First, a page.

Case in point: digital is on the rise, which—operating on the assumption that for cross-platform releases, digital vs. physical is a zero-sum game—means that physical is on the decline. But an important part of gaming is disappearing alongside the corporeal, and that is what used to go alongside the disc.

Do you remember game manuals? I’m sure you do, otherwise I’m going to have to ask to see your permission slip for the Internet. But recall how much used to go into those little booklets. By comparison, they make modern manuals look anemic. This is emblematic of several trends like going green and increasingly hand-holdy game design/tutorials, but let’s call it like it is; this is a loss of art. These miniature tomes were not only instructions on how to play the game but also were records of a world we knew little else about.

I remember that the manual that came with Final Fantasy VII on PC included biographies about all of the characters. You had their names, jobs, height, and even blood type. I spent my first half hour poring over that booklet, trying to absorb and retain everything I could so that the world that I was about to enter would be all the more inviting. There was art and hints and contextualized bits of instruction that read like you were already in Midgar.

And correct me if I’m wrong, but I think there was a walkthrough for the first section in the back. Maybe.

Compare that to today’s instruction manuals. I’ve see flyers with more real estate than that. Nowadays, most of them fold out a few times from a 4″x4″ square, half of which contains legal information and the other half a controller diagram. And that’s it. No biographies, no prologue, and certainly no hints. That tells you that either it is impossible to not understand something about the game or it is being purposefully opaque, neither of which amount to much of an apology for removing a chunk of art from your life. There were times when I, as a child, would go out with my family and I would bring a stack of manuals to read along the way, essential literature and not poor kindling.

While not on a similar decline, you can also soon kiss box art and disc art goodbye. The ridiculously large but oddly sentimental and ornamental boxes that PC games used to come in are gone (and for good reason; I’m guessing each FFVII box required at least one redwood and several saplings) and the diminutive size of modern disc cases (gooooo Green Team!) has diminished the once Idaho-sized canvases of old, but the inevitable digital future demands one especially horrible sacrifice: box and disc art.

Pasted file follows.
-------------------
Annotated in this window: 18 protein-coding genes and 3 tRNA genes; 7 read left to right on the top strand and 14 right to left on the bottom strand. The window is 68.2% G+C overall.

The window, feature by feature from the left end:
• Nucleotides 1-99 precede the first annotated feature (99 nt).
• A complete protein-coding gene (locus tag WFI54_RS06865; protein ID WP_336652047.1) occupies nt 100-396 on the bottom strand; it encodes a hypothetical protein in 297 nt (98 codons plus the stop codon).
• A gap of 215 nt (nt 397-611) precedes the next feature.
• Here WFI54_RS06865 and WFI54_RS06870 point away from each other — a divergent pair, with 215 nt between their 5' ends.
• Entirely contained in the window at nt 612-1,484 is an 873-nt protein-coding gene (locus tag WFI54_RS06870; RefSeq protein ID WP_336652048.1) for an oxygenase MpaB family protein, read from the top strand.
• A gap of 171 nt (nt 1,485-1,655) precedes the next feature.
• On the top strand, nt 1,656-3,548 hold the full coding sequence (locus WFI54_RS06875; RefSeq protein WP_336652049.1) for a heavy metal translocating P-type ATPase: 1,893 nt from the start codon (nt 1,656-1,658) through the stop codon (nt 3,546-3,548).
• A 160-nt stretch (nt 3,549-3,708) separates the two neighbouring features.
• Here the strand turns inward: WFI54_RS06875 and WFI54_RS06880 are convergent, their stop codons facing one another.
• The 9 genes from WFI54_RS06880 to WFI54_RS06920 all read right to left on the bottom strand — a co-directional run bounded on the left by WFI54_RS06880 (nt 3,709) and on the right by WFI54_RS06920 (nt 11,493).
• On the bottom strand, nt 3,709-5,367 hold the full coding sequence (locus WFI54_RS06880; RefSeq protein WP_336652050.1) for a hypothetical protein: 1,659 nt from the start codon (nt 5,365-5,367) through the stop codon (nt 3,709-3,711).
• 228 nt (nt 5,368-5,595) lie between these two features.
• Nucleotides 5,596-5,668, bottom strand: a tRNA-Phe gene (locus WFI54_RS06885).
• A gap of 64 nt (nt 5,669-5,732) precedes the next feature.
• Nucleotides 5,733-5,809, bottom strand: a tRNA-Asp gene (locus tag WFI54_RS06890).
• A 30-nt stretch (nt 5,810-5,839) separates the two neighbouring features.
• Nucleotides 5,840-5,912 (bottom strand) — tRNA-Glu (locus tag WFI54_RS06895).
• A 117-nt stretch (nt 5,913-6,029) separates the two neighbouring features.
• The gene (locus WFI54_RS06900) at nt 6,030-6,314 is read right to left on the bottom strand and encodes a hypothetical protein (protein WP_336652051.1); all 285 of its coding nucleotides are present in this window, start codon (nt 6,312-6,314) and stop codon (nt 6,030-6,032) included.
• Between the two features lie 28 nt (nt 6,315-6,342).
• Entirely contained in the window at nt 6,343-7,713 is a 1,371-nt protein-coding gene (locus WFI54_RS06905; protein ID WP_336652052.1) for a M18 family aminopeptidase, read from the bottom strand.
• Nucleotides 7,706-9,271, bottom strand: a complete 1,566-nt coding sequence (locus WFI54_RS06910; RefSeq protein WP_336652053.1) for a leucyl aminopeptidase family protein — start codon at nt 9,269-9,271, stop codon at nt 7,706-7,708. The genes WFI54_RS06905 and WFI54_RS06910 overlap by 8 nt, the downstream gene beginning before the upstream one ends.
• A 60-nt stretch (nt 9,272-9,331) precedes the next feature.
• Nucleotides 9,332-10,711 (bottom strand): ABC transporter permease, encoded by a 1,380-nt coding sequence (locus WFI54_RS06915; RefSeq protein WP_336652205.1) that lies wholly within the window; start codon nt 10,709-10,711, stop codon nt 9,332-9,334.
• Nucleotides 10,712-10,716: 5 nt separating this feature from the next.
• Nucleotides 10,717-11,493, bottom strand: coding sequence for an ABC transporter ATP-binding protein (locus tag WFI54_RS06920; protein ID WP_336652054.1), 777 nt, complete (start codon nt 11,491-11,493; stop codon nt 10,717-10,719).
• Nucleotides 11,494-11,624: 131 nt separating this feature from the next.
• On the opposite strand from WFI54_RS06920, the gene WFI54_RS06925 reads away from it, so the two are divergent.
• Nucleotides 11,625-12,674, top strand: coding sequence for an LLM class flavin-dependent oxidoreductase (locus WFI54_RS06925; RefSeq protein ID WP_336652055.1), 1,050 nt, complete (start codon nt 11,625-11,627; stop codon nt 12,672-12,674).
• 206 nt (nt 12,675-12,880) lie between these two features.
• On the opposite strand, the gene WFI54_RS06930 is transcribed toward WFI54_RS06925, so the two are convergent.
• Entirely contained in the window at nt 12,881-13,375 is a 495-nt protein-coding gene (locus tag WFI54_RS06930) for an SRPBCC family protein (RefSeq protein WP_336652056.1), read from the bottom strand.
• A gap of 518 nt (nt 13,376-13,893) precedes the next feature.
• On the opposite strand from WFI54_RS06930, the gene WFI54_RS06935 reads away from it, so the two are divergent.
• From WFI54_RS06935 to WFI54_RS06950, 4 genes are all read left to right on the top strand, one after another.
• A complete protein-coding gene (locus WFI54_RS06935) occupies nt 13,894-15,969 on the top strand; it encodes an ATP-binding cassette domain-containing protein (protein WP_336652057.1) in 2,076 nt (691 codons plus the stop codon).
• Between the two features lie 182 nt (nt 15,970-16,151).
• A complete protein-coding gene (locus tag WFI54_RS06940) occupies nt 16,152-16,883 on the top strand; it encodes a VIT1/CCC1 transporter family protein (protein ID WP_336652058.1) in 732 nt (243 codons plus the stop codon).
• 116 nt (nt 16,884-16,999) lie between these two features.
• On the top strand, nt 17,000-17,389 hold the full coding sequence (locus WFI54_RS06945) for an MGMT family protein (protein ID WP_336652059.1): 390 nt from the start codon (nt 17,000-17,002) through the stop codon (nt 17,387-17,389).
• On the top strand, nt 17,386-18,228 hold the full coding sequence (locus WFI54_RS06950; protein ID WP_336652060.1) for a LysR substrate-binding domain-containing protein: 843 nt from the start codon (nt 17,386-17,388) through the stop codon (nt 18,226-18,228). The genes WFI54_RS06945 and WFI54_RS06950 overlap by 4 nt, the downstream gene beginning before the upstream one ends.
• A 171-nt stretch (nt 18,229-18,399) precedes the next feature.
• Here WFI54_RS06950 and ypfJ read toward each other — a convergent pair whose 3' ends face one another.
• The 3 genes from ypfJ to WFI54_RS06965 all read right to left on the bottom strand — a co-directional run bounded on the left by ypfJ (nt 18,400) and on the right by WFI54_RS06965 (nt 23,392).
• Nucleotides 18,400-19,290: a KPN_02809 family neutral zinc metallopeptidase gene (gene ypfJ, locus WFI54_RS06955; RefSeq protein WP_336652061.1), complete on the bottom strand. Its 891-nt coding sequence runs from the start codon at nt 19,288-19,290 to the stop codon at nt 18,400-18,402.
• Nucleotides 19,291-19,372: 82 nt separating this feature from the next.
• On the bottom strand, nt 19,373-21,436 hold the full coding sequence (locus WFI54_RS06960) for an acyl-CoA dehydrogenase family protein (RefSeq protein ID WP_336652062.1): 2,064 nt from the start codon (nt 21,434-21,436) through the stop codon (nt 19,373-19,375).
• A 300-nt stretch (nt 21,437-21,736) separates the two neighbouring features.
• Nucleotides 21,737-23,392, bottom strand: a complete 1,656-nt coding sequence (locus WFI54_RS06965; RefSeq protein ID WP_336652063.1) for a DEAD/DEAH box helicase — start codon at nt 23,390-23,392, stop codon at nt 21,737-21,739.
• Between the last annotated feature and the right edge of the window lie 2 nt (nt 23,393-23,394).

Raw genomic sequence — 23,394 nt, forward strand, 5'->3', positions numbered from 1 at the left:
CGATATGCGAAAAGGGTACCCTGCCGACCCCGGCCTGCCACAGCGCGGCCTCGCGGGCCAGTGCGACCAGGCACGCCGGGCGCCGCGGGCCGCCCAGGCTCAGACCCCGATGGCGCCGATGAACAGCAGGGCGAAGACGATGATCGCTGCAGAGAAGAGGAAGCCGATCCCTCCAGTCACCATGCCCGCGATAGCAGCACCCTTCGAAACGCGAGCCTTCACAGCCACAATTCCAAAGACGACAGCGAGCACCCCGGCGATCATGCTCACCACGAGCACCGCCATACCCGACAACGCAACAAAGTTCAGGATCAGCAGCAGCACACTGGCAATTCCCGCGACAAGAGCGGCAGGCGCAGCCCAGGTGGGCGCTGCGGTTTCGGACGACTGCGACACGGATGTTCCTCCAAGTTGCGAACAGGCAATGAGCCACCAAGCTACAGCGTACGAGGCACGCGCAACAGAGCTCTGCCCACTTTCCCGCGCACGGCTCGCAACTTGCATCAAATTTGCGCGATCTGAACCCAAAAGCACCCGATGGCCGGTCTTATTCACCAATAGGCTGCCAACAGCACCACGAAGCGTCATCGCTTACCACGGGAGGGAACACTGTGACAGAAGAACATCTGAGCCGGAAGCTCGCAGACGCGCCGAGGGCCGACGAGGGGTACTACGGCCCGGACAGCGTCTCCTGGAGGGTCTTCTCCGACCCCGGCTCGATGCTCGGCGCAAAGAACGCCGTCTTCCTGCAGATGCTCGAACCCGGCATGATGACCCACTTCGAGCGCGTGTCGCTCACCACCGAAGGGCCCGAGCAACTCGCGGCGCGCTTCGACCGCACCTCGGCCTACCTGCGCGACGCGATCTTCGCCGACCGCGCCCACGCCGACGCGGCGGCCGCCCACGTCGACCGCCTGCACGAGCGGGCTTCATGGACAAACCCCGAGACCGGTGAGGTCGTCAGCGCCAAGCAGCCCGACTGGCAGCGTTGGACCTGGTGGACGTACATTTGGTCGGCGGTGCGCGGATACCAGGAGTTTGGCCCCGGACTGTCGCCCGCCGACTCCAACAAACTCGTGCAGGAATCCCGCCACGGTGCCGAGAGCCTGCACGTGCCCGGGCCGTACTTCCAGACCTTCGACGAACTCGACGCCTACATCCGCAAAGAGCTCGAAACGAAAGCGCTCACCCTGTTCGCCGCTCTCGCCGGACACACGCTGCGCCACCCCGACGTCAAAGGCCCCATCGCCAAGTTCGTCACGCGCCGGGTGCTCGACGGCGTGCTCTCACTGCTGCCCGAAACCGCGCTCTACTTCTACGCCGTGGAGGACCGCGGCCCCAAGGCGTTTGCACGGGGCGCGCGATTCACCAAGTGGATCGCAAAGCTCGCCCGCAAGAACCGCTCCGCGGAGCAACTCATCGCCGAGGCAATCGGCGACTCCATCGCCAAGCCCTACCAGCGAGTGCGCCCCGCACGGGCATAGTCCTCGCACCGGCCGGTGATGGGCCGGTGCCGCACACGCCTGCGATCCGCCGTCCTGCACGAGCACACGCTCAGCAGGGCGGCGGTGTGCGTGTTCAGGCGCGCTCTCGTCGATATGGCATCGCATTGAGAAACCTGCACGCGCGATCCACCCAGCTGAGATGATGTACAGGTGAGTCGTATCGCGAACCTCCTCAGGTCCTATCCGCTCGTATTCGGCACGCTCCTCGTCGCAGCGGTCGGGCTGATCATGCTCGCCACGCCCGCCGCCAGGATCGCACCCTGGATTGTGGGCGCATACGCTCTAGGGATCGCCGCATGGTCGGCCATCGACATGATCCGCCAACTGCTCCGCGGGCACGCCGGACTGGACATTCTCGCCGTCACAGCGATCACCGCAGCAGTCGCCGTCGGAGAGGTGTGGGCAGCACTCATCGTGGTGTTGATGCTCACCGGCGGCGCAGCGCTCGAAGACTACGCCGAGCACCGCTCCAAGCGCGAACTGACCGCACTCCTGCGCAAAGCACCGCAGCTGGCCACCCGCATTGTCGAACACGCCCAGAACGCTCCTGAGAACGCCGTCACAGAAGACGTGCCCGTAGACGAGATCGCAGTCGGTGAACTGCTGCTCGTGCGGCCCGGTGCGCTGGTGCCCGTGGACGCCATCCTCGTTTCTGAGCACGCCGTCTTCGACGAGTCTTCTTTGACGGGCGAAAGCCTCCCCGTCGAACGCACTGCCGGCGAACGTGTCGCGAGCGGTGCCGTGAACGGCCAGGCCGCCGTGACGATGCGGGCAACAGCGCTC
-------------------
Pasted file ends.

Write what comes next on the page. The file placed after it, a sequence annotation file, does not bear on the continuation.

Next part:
Some of which is pretty good and some of which kind of makes you glad people won’t be able to just walk into your house and see that sort of nonsense. It could go from the metal-as-fuck cover of Doom to the painfully horrendous North American box art for Mega Man. Recall the contrasting masterful and shameful box art for Ico on the PS2. In the case of Max Payne 2, the box art was an extension of the game, setting the mood for the player before they even booted up. All the industry in-jokes and the generational milestones will be gone.

And with no box, there is no disc. And with no disc, there is no disc art. Sayonara to giggling at the fact that Tennis 2K2‘s disc looks like a tennis ball. Auf Wiedersehen to staring into the psychedelic abyss that is the We Love Katamari disc. That little movement of taking a disc and pinching it precariously between your thumb and index finger will never happen again. Spindle them up on your digits and twirl those suckers because they are going bye-bye.

That High Fidelity kind of lust for records will become a relic of a bygone time—our time—when video games still came in boxes and housed inside of them a disc with a manual. You will no longer be able to pull a case off your shelf and hold this piece of art in your hands. Your appreciation will be from afar, a maintainable and unknowable distance that stretches between the tips of your fingers and the edge of your screen. Rob Gordon’s obsession will begin to seem rational, his austere precautions mandatory, and his appreciation appropriate. And we will understand that he is a lament for the lost.

And we can only hope Catherine Zeta-Jones will one day date us.